Connecting over food or with food doesn’t always involve cooking. The next three in this series all touch on that in one way or the other. Spring has sprung, at least on the calendar, and that means it is time to think about the plethora of fresh vegetables that are in our future.
Know where your food comes from and how to grow it can be very rewarding and eye-opening. It can also make you more likely to eat fresh vegetables. If you have never started a garden there are plenty of resources to help you get started. You can get some books at the library, ask the people working at your local nursery (your nursery will have better info than a large hardware store), or volunteer at a community garden and learn while doing. Another great resource that most communities have is a Master Gardener phone line or resource. These people spent a lot of time learning and studying so that they could be a wealth of gardening knowledge. Use that resource and help them keep their skills sharp.
Starting a Garden
I just ordered my seeds the other day and I am excited to get our garden going. We didn’t plant any vegetables the last two years since we were working on other projects so this will be our first potential harvest. I say potential because over my first few attempts my harvest wasn’t very good. I learned some lessons the hard way. You can see some of the photos from my last gardening adventure here, here, and here. We went big! The problem is I didn’t think it all through and our soil was not as ready to handle the grand plans I had. I am going to share some of the lessons I learned from that last project.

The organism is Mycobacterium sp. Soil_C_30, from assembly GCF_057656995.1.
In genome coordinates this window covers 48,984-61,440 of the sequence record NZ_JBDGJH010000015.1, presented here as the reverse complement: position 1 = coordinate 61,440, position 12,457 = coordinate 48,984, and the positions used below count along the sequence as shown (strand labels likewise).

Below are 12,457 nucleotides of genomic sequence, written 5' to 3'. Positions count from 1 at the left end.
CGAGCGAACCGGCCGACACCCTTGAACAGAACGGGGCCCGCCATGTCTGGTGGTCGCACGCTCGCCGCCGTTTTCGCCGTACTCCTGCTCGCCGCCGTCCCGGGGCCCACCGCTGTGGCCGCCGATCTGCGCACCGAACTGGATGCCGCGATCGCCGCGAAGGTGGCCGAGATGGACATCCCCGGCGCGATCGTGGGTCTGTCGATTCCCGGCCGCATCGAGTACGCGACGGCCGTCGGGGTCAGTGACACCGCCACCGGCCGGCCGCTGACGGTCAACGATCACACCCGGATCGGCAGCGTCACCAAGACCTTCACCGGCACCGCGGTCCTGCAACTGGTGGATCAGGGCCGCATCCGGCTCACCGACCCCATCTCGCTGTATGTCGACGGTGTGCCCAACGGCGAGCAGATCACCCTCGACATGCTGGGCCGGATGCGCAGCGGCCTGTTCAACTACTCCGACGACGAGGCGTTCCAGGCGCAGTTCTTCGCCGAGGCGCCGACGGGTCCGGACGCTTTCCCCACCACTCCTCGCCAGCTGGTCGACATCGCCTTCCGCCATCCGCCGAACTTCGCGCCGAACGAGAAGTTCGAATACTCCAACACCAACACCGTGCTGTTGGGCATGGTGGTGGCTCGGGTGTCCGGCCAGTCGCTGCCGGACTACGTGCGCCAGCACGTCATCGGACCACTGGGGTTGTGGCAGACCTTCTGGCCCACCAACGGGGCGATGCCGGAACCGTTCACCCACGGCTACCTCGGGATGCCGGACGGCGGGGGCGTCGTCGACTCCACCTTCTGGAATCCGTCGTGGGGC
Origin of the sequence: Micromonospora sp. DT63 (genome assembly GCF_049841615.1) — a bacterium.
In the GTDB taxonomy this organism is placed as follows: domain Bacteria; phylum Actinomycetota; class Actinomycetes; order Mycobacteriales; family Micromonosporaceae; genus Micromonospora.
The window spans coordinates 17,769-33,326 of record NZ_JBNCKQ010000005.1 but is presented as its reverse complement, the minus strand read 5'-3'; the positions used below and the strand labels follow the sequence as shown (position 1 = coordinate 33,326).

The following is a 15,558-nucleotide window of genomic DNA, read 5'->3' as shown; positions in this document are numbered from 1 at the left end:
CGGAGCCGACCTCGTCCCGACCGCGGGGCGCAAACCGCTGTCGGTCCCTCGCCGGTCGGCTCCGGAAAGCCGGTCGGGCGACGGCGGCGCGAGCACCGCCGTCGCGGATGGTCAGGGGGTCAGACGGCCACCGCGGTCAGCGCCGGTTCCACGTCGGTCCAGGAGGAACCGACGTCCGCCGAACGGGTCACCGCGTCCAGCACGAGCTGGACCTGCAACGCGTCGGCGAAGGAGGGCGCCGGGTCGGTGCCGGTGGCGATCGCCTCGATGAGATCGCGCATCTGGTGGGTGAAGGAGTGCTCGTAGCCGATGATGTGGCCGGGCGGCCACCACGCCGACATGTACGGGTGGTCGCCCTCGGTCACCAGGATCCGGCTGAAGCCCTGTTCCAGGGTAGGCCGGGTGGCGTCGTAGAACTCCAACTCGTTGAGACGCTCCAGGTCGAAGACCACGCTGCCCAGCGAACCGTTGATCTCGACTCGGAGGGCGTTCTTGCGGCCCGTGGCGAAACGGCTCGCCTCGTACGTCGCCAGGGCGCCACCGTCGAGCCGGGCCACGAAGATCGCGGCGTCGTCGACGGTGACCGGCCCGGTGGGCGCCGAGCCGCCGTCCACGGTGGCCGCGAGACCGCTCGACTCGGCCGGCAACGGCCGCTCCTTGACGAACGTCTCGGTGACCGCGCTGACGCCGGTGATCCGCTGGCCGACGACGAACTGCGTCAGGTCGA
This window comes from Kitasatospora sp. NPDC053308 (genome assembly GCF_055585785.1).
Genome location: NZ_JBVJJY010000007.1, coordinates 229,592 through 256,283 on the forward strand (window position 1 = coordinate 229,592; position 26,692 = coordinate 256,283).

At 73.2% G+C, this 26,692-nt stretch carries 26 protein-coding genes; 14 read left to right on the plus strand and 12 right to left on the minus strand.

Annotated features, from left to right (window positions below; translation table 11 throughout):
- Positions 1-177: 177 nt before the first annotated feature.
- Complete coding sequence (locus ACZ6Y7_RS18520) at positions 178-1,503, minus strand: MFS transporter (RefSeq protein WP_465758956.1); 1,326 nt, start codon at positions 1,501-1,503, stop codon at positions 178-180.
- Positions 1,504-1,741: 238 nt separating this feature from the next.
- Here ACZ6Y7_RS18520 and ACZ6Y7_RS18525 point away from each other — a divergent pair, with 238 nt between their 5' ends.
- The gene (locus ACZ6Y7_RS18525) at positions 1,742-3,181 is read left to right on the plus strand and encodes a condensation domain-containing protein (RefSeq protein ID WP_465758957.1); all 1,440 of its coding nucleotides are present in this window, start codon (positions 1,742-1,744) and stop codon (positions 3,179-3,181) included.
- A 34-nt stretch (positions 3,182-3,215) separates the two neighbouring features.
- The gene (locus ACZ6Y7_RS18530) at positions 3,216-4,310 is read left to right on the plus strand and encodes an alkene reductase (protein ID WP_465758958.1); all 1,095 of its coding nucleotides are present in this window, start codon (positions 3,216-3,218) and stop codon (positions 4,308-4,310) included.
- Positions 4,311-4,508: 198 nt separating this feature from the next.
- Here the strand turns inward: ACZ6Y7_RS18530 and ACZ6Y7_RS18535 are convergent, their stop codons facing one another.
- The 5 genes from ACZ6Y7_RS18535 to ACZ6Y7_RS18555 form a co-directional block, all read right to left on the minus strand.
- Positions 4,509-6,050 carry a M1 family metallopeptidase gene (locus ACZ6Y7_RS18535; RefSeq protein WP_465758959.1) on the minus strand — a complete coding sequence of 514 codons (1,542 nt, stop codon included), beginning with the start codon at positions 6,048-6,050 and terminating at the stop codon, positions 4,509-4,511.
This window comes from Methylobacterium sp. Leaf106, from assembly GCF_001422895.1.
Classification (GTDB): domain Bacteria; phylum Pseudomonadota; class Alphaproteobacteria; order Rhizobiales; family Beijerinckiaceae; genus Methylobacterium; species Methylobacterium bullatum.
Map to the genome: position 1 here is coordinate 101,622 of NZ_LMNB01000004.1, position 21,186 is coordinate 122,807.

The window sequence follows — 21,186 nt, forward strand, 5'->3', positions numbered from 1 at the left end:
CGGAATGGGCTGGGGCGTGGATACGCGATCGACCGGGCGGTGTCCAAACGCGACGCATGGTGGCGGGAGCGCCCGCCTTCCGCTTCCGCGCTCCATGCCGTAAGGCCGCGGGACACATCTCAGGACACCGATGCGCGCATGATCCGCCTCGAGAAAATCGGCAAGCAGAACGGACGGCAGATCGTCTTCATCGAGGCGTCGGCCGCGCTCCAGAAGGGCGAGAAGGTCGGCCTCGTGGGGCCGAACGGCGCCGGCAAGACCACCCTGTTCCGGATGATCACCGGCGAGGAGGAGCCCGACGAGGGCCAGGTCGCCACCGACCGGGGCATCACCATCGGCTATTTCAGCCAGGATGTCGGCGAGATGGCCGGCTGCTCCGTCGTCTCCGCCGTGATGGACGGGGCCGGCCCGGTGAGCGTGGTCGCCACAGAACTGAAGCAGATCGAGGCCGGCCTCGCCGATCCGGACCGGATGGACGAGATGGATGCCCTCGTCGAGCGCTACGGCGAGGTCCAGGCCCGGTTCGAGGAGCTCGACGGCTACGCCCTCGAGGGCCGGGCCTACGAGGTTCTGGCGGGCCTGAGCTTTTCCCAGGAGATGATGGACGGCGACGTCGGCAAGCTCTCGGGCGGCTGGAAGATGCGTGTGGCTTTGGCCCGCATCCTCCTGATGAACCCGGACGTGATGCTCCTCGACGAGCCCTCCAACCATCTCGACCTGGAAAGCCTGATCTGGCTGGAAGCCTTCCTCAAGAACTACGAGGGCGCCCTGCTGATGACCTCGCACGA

- Topsoil, even with a little compost, doesn’t have the nutrients needed to create fruits and veggies. Lots of green, but not much to eat
- Start small add new varieties ever year. While the seed catalog can be like a siren song, stay strong and only plant what you can manage
- Be prepared to tend the garden. The plants will do most of the work for you, but you need to watch it and pay attention to potential problems. This is the key way to learn how to garden.
- Ask questions. Know someone who gardens and loves to talk about gardening then hit them up with what you need to know. You will be amazed at what you will learn in one season.
- Be patient. This is not a sprint. If you put zucchini seeds in the ground it will be a while until you see a blossom or a squash. Keep taking care of that plant and it will likely come through for you in the end.
What is your favorite vegetable straight from the garden?